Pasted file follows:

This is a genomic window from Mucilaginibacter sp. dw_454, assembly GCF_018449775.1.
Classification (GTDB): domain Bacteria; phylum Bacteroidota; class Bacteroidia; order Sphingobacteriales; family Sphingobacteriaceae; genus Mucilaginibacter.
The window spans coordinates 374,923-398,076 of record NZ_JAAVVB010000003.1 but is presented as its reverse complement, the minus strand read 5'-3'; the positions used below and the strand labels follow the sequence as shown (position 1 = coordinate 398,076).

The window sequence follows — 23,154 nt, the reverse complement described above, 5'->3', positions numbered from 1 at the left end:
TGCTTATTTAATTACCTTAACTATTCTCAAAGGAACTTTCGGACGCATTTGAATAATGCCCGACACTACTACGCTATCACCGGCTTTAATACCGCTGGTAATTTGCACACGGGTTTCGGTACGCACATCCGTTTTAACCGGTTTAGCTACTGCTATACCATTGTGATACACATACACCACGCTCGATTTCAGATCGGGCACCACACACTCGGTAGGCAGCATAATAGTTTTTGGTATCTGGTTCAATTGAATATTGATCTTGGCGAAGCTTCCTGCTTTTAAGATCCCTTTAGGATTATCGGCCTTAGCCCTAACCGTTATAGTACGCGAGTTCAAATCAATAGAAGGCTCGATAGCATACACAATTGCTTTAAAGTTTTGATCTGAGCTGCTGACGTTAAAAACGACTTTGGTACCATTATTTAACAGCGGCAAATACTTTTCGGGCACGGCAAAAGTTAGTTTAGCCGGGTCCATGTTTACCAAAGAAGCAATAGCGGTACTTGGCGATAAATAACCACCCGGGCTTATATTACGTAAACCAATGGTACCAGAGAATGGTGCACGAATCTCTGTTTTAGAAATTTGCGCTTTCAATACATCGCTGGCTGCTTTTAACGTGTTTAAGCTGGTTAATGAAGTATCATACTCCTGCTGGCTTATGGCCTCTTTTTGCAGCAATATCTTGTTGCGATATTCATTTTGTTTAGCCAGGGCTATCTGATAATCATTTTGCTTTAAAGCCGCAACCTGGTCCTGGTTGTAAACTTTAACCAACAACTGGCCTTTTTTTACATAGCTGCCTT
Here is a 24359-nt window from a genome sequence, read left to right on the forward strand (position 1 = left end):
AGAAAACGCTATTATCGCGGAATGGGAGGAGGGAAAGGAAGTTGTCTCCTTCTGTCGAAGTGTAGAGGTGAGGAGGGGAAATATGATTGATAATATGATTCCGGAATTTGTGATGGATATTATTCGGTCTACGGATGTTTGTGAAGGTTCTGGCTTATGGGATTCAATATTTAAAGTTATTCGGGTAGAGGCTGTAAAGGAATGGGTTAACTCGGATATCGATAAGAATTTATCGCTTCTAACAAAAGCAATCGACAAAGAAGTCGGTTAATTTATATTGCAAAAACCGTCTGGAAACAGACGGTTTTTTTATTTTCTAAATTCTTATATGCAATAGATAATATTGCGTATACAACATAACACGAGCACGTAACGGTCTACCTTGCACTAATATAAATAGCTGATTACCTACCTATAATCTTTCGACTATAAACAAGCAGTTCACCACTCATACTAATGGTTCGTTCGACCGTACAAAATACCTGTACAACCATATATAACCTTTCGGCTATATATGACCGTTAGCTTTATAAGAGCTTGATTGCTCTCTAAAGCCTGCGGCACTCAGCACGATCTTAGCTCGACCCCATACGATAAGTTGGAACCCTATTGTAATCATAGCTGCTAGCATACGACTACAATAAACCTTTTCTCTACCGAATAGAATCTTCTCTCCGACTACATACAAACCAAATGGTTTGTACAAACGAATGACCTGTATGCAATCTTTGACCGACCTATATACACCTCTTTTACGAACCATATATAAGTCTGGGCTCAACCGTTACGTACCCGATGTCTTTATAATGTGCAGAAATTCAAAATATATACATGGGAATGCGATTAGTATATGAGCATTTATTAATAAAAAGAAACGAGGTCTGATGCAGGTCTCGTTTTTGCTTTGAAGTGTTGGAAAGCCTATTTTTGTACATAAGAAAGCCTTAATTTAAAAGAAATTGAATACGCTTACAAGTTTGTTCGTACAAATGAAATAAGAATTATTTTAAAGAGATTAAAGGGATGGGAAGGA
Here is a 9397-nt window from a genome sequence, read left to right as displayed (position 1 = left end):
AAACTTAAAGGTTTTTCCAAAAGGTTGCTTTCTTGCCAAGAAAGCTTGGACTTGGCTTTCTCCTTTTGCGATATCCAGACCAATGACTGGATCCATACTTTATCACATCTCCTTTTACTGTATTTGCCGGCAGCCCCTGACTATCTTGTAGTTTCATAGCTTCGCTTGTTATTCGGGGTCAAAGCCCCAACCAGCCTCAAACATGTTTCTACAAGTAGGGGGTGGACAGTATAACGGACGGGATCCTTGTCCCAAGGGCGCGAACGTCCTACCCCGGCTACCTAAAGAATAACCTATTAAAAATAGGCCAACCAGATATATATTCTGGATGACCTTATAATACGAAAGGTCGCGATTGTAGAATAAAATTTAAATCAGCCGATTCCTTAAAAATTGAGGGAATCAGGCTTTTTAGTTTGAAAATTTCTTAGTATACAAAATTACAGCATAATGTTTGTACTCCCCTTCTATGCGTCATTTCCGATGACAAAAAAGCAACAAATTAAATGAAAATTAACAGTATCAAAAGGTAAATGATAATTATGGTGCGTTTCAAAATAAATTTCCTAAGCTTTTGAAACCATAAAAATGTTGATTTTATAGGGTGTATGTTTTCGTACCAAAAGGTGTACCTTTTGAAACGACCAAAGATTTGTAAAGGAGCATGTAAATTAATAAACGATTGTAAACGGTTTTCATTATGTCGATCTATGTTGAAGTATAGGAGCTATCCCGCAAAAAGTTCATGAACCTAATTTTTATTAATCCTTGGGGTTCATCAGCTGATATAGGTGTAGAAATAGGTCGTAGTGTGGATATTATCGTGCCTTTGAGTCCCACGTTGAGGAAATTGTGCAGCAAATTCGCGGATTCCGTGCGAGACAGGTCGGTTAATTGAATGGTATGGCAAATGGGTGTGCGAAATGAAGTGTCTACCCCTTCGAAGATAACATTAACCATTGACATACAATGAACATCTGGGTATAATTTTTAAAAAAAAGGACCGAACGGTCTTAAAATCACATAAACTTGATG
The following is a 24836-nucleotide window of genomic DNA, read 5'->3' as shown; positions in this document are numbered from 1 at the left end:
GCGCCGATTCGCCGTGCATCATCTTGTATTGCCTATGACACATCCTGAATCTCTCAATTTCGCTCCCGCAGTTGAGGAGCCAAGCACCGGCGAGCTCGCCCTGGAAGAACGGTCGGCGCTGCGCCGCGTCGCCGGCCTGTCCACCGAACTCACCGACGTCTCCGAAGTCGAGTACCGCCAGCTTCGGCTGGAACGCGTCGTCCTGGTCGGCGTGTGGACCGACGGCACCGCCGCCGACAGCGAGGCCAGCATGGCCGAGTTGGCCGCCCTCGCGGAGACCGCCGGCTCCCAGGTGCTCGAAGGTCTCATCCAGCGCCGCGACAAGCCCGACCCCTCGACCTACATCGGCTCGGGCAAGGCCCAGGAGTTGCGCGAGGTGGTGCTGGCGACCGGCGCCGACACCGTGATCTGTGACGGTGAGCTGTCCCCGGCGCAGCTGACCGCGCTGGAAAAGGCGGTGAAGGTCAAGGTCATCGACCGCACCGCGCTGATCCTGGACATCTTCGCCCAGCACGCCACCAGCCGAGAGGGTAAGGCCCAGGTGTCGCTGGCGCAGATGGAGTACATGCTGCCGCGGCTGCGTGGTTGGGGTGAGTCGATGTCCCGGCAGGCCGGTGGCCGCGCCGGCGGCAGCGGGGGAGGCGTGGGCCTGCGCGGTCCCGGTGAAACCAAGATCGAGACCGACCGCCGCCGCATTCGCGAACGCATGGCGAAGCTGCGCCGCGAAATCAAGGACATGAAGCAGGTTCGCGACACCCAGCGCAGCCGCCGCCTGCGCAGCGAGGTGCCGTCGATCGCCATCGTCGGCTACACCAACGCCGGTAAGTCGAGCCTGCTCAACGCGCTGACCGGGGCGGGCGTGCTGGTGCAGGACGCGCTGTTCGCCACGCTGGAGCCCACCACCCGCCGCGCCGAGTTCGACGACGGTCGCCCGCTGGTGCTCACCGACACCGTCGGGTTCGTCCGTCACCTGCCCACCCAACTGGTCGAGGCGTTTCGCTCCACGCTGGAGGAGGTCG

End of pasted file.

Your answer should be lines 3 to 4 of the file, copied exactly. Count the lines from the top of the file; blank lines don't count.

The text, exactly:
The window spans coordinates 374,923-398,076 of record NZ_JAAVVB010000003.1 but is presented as its reverse complement, the minus strand read 5'-3'; the positions used below and the strand labels follow the sequence as shown (position 1 = coordinate 398,076).

The window sequence follows — 23,154 nt, the reverse complement described above, 5'->3', positions numbered from 1 at the left end: